Unauthorized Disclosures, Security Violations, and Other Compromises of Intelligence Information
Director of Central Intelligence Directive 6/8
- Central Intelligence Agency
- 10 pages
- For Official Use Only
This directive is issued pursuant to the authorities and responsibilities of the Director of Central Intelligence under the National Security Act of 1947, as amended, Executive Order 12333, Executive Order 12958, and other applicable authorities to protect intelligence sources, methods, and related information and activities from unauthorized disclosure, ensure programs are developed by the Intelligence Community to protect such information and activities, and to keep the President and Congress fully and currently informed of intelligence activities, including any significant intelligence failure. Applicable provisions cited in DCID 1/1 (19 November 1998) are included by reference. This directive rescinds DCID 3/18P.
III. Unauthorized Disclosures
Unauthorized disclosures of intelligence are a serious and recurring problem whose deterrence requires continuous security vigilance, thorough inquiry and investigation, and appropriately applied sanctions. The damage to US intelligence, foreign relations, national defense, and law enforcement interests caused by unauthorized disclosures, whether individual, cumulative, intentional, or unintentional, can be as great as that caused by espionage. SOICs must constantly take steps to vigorously deter unauthorized disclosures, to identify the persons responsible, and take appropriate corrective measures.
A. General Responsibilities. SOICs shall:
1. Take appropriate action to ensure that elements under their responsibility attack the problem of unauthorized disclosures from several perspectives. Such actions shall, at a minimum, ensure that:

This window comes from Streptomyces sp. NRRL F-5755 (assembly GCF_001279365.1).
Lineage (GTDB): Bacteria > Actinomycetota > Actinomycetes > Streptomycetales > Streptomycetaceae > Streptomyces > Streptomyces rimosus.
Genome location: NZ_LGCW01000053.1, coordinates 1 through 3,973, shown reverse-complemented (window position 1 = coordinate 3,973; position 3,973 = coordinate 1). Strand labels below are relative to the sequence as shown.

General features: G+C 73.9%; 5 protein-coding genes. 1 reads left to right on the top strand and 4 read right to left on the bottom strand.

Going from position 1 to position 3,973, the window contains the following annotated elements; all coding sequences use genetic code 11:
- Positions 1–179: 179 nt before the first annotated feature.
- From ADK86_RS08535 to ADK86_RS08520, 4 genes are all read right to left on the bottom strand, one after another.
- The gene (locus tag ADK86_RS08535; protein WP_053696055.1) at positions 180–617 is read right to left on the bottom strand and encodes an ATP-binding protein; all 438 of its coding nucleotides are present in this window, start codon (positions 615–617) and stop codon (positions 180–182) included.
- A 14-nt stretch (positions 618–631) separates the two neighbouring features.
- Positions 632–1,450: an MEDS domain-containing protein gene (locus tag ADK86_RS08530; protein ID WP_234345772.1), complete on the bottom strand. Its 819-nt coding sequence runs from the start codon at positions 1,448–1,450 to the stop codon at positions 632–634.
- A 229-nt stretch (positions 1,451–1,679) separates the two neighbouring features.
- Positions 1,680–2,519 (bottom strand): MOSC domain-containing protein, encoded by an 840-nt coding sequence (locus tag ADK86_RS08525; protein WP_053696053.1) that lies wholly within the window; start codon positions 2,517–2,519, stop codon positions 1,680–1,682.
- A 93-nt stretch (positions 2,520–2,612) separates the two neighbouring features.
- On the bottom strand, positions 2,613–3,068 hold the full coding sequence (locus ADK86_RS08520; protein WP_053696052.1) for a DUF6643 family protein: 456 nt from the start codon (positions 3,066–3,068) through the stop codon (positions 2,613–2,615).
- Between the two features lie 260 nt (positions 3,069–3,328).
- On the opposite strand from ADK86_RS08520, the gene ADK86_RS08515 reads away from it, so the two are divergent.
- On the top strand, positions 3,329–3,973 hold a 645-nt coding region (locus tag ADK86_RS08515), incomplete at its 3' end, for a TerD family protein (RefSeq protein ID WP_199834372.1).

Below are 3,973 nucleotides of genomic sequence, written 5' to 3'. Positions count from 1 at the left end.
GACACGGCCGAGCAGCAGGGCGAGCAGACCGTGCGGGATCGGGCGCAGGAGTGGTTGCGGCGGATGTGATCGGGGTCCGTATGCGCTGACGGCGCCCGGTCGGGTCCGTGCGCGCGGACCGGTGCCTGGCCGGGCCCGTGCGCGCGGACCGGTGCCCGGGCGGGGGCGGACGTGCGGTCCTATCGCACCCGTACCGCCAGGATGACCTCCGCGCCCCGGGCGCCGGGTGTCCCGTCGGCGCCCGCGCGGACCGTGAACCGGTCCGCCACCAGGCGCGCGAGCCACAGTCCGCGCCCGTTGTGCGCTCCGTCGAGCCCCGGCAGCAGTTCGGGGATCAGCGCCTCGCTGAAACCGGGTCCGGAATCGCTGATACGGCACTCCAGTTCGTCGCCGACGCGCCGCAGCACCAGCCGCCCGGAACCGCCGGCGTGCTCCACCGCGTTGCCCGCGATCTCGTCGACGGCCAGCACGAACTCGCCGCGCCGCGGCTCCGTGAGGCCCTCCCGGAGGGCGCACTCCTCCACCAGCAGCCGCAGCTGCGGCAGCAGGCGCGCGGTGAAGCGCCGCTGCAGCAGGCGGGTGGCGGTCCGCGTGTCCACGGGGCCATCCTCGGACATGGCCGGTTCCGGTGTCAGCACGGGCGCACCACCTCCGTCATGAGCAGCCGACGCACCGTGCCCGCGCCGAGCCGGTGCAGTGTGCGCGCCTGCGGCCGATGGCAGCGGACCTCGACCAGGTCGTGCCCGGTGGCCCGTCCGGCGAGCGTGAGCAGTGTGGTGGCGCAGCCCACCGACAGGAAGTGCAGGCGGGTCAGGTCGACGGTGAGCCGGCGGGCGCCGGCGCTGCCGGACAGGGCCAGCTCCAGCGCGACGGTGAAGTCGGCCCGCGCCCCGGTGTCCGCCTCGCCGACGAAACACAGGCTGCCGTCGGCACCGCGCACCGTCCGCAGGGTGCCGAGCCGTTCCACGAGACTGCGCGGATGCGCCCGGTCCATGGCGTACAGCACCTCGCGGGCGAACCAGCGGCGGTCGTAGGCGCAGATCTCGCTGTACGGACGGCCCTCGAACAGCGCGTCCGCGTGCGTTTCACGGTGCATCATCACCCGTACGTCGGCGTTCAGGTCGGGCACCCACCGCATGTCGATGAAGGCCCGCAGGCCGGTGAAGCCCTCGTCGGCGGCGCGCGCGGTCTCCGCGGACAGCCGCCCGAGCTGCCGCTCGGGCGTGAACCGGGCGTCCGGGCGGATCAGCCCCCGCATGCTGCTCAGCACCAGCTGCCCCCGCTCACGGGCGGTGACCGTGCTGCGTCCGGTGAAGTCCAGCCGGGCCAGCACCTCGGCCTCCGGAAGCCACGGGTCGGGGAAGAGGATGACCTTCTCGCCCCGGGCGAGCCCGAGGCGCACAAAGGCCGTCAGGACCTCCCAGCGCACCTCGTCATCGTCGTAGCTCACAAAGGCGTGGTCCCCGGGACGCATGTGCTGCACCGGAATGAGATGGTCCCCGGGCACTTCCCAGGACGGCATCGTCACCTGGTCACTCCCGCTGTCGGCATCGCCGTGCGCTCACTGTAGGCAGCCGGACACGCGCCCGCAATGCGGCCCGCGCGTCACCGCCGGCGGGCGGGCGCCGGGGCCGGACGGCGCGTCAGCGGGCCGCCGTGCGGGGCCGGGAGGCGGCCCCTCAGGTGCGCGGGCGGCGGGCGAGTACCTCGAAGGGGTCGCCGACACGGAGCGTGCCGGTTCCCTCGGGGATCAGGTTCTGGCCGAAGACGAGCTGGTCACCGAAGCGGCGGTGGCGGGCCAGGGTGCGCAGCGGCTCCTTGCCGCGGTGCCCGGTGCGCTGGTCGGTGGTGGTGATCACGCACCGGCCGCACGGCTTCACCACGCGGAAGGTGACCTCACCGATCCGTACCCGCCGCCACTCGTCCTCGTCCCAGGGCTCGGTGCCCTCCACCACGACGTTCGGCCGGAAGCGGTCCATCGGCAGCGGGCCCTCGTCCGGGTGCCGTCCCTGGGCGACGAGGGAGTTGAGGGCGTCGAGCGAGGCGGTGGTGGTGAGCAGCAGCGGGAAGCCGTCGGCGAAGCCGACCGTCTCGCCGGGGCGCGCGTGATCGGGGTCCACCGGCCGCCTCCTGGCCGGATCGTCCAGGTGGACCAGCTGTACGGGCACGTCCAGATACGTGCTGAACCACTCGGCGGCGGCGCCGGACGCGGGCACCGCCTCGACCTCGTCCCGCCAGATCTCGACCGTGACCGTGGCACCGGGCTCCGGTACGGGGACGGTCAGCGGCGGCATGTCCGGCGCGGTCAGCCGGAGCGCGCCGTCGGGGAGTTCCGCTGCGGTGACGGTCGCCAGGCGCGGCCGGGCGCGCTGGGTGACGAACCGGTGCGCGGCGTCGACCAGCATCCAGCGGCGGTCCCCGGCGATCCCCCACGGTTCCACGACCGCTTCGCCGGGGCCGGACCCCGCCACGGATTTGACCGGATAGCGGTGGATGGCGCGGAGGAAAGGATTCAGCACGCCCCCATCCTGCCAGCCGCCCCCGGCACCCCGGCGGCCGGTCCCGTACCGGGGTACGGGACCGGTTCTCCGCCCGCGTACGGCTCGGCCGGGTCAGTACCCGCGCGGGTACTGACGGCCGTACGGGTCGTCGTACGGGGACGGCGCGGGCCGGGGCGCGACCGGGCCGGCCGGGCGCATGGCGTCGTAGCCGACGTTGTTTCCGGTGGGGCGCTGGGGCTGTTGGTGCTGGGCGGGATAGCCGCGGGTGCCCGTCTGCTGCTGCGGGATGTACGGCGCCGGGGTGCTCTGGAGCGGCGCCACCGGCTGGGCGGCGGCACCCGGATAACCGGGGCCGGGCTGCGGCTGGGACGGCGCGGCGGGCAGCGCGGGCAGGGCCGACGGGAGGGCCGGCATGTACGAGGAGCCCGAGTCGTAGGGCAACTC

a. Robust personnel security screening programs assist in hiring and retaining trustworthy people; b. Security and counterintelligence training and awareness programs emphasize and regularly reinforce security rules, procedures and objectives;
c. All personnel limit access to information to those who actually need to know; and
d. Within their IC elements and in conjunction with other agencies as appropriate, utilize a full range of security, analytic, and investigatory resources to identify those who intentionally disclose or otherwise jeopardize intelligence information, take appropriate steps to sanction such persons who violate applicable statutory, Executive Order, or regulatory provisions, and take such other corrective steps necessary to prevent a recurrence of such disclosures.
2. Periodically review security programs, policies, and procedures under their cognizance in order to strengthen safeguards and update programs, policies and procedures as necessary in light of events, including changes in personnel, expanded interactions with the public, or emerging technological developments.
3. Develop procedures to ensure the appropriate protection of intelligence information by personnel engaged in collection, analytic, public information activities, or other interactions with members of the general public. Such procedures shall provide for relevant and timely guidance to reduce the likelihood of inadvertent or otherwise unintentional disclosure of classified or other intelligence information that warrants continued protection.
B. Specific Responsibilities
1. Nondisclosure Agreements. SOICs shall review their respective policies and procedures to ensure that:
a. As a condition for access to classified intelligence information under their cognizance, all individuals prior to being granted such access to classified intelligence sign appropriate nondisclosure agreements in accordance with applicable law and presidential directive. The agreements must address the responsibility to safeguard intelligence information that is classified or that is in the process of a classification determination, pursuant to law or Executive Order.